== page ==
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." - A TRAVELLER FROM KHARTOUM.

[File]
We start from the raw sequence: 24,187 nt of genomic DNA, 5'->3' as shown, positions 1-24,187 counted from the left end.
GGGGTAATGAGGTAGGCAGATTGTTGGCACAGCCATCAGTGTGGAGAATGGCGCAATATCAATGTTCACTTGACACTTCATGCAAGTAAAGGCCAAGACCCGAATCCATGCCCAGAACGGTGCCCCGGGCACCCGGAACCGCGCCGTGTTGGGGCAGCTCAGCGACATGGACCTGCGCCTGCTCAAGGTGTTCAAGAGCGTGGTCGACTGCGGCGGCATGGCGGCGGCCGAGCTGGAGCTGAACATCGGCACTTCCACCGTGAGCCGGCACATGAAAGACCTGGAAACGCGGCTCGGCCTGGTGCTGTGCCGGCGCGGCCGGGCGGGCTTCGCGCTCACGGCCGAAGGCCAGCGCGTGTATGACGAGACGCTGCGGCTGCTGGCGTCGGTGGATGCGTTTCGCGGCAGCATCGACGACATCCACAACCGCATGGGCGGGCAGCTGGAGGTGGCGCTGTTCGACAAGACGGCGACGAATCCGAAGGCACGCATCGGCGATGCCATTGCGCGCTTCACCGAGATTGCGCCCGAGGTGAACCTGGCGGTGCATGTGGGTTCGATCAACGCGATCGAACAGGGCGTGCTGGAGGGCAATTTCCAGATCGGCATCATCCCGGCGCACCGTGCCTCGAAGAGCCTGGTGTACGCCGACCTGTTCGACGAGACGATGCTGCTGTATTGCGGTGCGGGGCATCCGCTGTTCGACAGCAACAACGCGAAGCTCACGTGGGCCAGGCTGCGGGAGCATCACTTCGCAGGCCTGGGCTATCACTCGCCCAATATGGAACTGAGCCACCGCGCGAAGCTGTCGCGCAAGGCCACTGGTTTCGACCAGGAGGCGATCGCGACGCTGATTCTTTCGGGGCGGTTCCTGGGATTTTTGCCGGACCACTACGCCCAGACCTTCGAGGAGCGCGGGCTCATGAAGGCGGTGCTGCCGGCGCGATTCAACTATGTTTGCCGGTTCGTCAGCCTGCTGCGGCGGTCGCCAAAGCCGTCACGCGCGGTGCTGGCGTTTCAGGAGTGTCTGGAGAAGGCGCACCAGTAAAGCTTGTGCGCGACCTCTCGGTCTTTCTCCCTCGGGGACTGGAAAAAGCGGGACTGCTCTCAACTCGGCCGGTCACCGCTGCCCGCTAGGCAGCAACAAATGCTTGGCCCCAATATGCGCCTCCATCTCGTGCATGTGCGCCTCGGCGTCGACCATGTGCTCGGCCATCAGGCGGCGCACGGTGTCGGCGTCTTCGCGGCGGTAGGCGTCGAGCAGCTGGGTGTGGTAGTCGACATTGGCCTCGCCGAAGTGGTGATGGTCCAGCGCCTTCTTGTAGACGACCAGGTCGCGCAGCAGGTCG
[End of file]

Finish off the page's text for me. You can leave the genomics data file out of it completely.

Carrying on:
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A TRAVELLER FROM KHARTOUM. Under the above heading the Daily Telegraph publishes an article from which we take the follow- ing: Mr. Frederich Bohndorff, the last man who left Khartoum before it was hemmed in," and the last European who saw General Gordon before his entry into the beleagured city, has personally furnished us with some particulars which will be read with interest at the present time. Mr. Bohndorff is a German naturalist who has spent many years in Africa, and whose collections from the Niain-Niam country. exhibited the other evening before the Liijnajan Society by Mr. Bowdler Sharpe, of the Natural History Museum, South Kensington, excited so much interest. General Gordon took him into his service in 1874, when he went to govern the White Nile. Owing to illness he had to return to Cairo, but upon recovery resumed his scientific inquiries, asso- ciating himself with Dr. Junker, the Russian traveller and banker. In November, 188.3, having completed the collection to which reference has just been made, he reached Dem Suleiman, the capital of the Gazelle country, on his return journey, and there made the acquaintance of Lupton Bey, the governor of that territory. Then for the first time Mr. Bohndorff heard of the Mahdi, and we shall give as nearly as possible a literal translation of his statement, made in French, in reply to questions touching the revolt: Lupton Bey thought the movement which the Mahdi led most serious and far-reaching. He told me he had asked the Egyptian Government for war material, but without result. He bad plenty of negro soldiers, but neither guns nor ammunition, and, in fact, was so short of the latter that he was glad to receive some 200 or 300 caps from me. Lupton told me he understood that at this time the Mahdi was preparing to take El Obeid. I was curious to know something of the revolt, and I learned from my host that the Mahdi had been a poor Fakir on the Island of Abba, in the White Nile, four days' journey south of Khartoum, who lived there with a scanty and impoverished population, with whom, as well as with many of the sailors who stopped there for wood, he enjoyed a great reputation for sanctity and for the possession of some supernatural power. From the Fakir the Mudir of Faschoda demanded extraordinary taxes. J-he Fakir and the island population generally were will- mg to pay some taxes, but they firmly declined the latest exaction. The Mudir, like most of the Egyptian governors, was only too ready to enrich himself at the expense of the natives, and would not be put off. He sent word that he would bring the Fakir to Faschoda with a chain round his neck if he did not pay and soldiers were despatched to the island apparently to carry out the threat. The soldiers were all killed. A great commotion followed amongst the people far and near wherever the news spread. The Fakir saw his opportunity. He announced that he was the promised deliverer or Mahdi, that he would relieve the people from the exactions of the Egyptian Government and secure them in the enjoyment of peace and plenty, and so invited them to join him. The response was more general than he could have anticipated. Soon lie had emissaries everywhere, and tho entire Arab popu- lation of the Gazelle country sympathised with him, because they hoped that with his success they would resume the right of openly trading in slaves. ■•Aere, I may say, that, so far as I could see, the slave trade was carried on to a very considerable extent, though surreptitiously. The people were very poor, and t-bey were in that state of discontent that any- thing Jn fjle form Gf resistance to the Government would have had their ready assent. Thus, said Lupton Bey, the open revolt commenced with a per- sonal grievance, but all that had been wanting before was a leader. All the White Nile people ilocked to the standard of the Mahdi when it was raised. The natural disposition of these people is peaceable. The mass of them cultivate the soil, and the nomad por- ion wander about selling cows and milk. The fer- mf?. on, and the rebels, having worsted the Sf In several encounters, possessed themselves 0 ieir weapons, and thus was formed the nucleus of the army of the Mahdi, who soon after boldly over- ran the mainland. y — When. I left Lupton Bey he was very dispirited. This was in December, 1883. He had not at that time heard of the defeat of Hicks Pasha, though it had taken place in the previous August, showing how completely communication had been intercepted. In January of this year I reached Khartoum. The only Europeans there were the Commandant, Colonel Coetlogon, Mr. Power, who was acting as English Consul, and Herr Hansai, the Austrian consul. All told—there were 60.000 souls in the city. It was surrounded by water, a canal having been cut to join the stream of the Blue Nile. Colonel Coetlogon had fortified it as strongly as he could, but his cannon are not much to boast of, the best having been taken by Hicks Pasha on his ill-fated expedition. Mr. Power kindly placed me under his protection, and I was lodged in a room of the house once occupied by General Hicks. Colonel Coet- logon spoke sadly as to the prospects of resist- ing the Mahdi, whom he already regarded as Waster of the Soudan. Nothing in the commandant's opinion but a strong English expedition would avail or the reconquest of the Soudan. He was in hopes hat a force would be sent under Baker Pasha, verything I saw confirmed the gloomy forecast of oetlogon. The provinces of the Soudan have been governed by Egyptians who went needy to their promptly enriched themselves, and then left nem to other governors as poor and rapacious as themselves. Colonel Coetlogon's view was that r^nartoum might be starved after a long siege, but yiat it was too strong to be taken by force. Every- bOdY in Khartoum said there were provisions— niainly the Kaffir wheat—to last for six months. The ■kgyptian soldiers would surely be killed by the ^abs if they got them in their power, and that is nearly the only reason, so far as I could see, they did not desert. The populace openly in favour of the Mahdi, and Arab traders' sympathies are strongly him. While I was in Khartoum a slave girl, a ojivert, arrived with a letter from the Austrian missionaries whom the Mahdi is keeping in captivity, mi e better was very carefully concealed in her clothes, f 6 a^di had informed them that any of them j writing would be instantly killed. They were e greatest distress, and were turned out into the esert, where they were encamping. They had no ance of escape, and they asked the Austrian Consul dotPd thalers for their release and some f Ps>as whnt they once possessed had been taken de'^f em" There was an aspect of sadness and ftJfl 0n 0ver Khartoum, but the people were per- rout ftr?qui1' News reached Khartoum that the Mr 6p r,ber was likely to be blocked, and upon '°wfr's advice I left promptly with my col- p At Berber there was no sign of the revolt. A W W0J n°t talk on the subject. I speak -ra.'c an" know the tribes, but they seem to be rai to say anything lest they should offend some one in power, who would promptly hang tbem, and if to be vaWWUy ng it is generally so diplomatic as to be valueless as an expression of opinion. Leaving Berber at the end of January with mv guide and my servant we struck into the desert is no track, and you commit vmn-aolp guide. On the afternoorofCryXurtrda!-V?y°T 1 saw a great cloud of dust far away on tS 1 arch and presently a cavalcade came riding toward™ an extraordinary pace in contrast us me at march. The leader was Tad"c?7 °JnrWCaried his eager manner and his compact fim noticed blue military frock coat, red trousers, ancTa fez m & "Bohndorff," said General Gordon—f™ u —"we ^1 at Cairo thought you were dead. Thave often prayed to God to protect you and Dr Jnnl-p,. and preserve you alive. I dismounted and went to the side of his camel and he shook hands warmly. I was overwhelmed with astonishment, for they knew nothing at Khar- toum or Berber of Gordon s coming, but immediately I saw him I divined his mission. I only needed to see him to know why he was there. Whv have you left Khartoum said Gordon, hurriedly. I am very glad to be going there. Why is everybodv leaving? Are you afraidr Not exactly afraid, but I have finished my collection, and I am returning." Well, how goes it there ? E-ver)-tliing in a terrible muddle (incroyahlc melange), no one knowing who is faithful to the Government and who is not. i, V are the people of Khartoum afraid ?' Excellency, there is plenty to be afraid of." Tell me, now, is the Mahdi as strong as people say ? and all through he exhibited in his voice and nianiler the most cheerful and buoyant confidence.- -the Mahdi, Excellency, is much stronger than you have any idea of." Ah, all I shall manage him."—" I pray the good od to assIst you." i b is LuPton Bey? Well in health." Bey ? Also well in health." And Slattin Bey at Darfour? I know nothing of him, as communication with Darfour is cut off." What is the strength of the movement in Kordofan ?"—"I assure your Excellency that Lupton is in a perilous position, and he has no ammuni- tion." And about Dr. Junker, when you go to Cairo make my compliments to the Russian consul, and tell him he need not. have the least fear for his country- man, as the Gazelle territory will be safe." This was said in the most joyous strain. Are you coming back I hope so, but not now. Would you like me to come soon ?" If not very soon, you won't find me. I shall not be here more than five months. "Now," said he, pressing my hand, do you want anything ?"- Nothing. Sure?" Nothing, Excellency." He repeated the question several times with the kindest emphasis, and then presented me to Colonel Stewart and Ibrahim Pasha, who rode behind him, wearing grey tourist suits. General Gordon hereupon hastily bade me adieu, and then the party, numbering about ten persons, started off again at the tremenclo lS pace equalling that at which I saw them approach some fifteen or twenty minutes before. Each member of the party carried a small water sack, some pro- visions, and a sleeping carpet." Mr. Bohndorff does not believe that the garrisons, supposing they were to retreat, could cross the desert from Berber to Korosko. They would have to go to Dongola, and thence to Wady Haifa by the Nile, which will be of ample volume in August or Sep- tember.